Triangulation design validating quantitative data model
(Johnson & Onwuegbuzie, 2004: 16) The following variants were found in the Glossary of Mixed Methods Terms/Concepts (retrieved , 27 January 2012 (CET)).
The glossary summarizes terms were adopted from Tashakkori and Teddlie's (2003) Handbook of mixed methods in the social and behavioral research.
MM practitioners promote the development of a theory-based set of three hypotheses.
Hypotheses should be conducted a priori and be both logical and sequential research questions (for more information, see Onwuegbuzie & Leech, 2006).
In other words, it is a short or insufficient piece of information and requires additions.“The combinations and comparisons of multiple data sources, data collection and analysis procedures, research methods, or inferences that occur at the end of a study., Denzin (1978) used the terms data triangulation, theory triangulation and methodological triangulation.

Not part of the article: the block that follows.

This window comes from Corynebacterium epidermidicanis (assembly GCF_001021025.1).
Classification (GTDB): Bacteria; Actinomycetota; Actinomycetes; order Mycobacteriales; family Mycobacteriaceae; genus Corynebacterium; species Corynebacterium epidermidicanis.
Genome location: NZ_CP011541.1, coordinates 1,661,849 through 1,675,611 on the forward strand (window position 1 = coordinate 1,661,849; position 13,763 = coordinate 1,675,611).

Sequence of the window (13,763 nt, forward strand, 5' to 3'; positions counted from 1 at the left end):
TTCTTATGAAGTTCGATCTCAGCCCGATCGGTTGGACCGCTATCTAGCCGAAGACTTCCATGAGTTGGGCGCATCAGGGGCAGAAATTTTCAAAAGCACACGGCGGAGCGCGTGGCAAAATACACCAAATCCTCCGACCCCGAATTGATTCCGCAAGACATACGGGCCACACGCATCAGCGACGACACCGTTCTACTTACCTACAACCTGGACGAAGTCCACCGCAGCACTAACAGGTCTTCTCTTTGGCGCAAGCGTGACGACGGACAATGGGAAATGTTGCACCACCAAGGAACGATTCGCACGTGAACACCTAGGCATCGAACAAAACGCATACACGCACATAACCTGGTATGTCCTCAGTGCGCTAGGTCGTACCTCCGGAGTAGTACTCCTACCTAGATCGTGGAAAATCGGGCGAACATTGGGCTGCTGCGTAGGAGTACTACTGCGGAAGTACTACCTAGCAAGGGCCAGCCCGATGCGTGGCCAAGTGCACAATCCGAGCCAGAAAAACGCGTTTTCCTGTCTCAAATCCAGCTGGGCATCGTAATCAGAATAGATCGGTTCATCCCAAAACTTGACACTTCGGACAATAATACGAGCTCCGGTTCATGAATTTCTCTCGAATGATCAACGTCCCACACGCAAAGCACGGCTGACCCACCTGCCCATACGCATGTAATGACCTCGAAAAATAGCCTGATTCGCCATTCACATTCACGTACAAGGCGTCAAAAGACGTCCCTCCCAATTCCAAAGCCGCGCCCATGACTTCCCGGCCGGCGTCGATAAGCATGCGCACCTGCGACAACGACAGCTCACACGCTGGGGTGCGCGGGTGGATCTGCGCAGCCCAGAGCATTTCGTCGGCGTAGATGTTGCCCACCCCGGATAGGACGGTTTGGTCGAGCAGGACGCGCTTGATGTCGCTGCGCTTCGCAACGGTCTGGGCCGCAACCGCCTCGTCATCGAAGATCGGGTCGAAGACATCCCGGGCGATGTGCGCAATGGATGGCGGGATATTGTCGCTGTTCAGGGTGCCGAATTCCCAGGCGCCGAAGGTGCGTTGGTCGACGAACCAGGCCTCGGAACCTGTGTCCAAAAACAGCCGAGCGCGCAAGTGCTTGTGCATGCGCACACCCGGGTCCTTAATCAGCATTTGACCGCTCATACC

Specialists encourage researchers to construct three separate types of hypotheses for an MM research project.
There can be more than three hypotheses but there must be at least one of each type.
The first hypothesis should be quantitative and the second should be qualitative. Integration of these data is often complex, even when there is a strong theoretical rationale for doing so.
Data integration occurs when quantitative and qualitative are combined in a data set.
By combining multiple observers, theories, methods, and empirical materials, researchers hope to overcome the weakness or intrinsic biases and the problems that come from single method, single-observer and single-theory studies.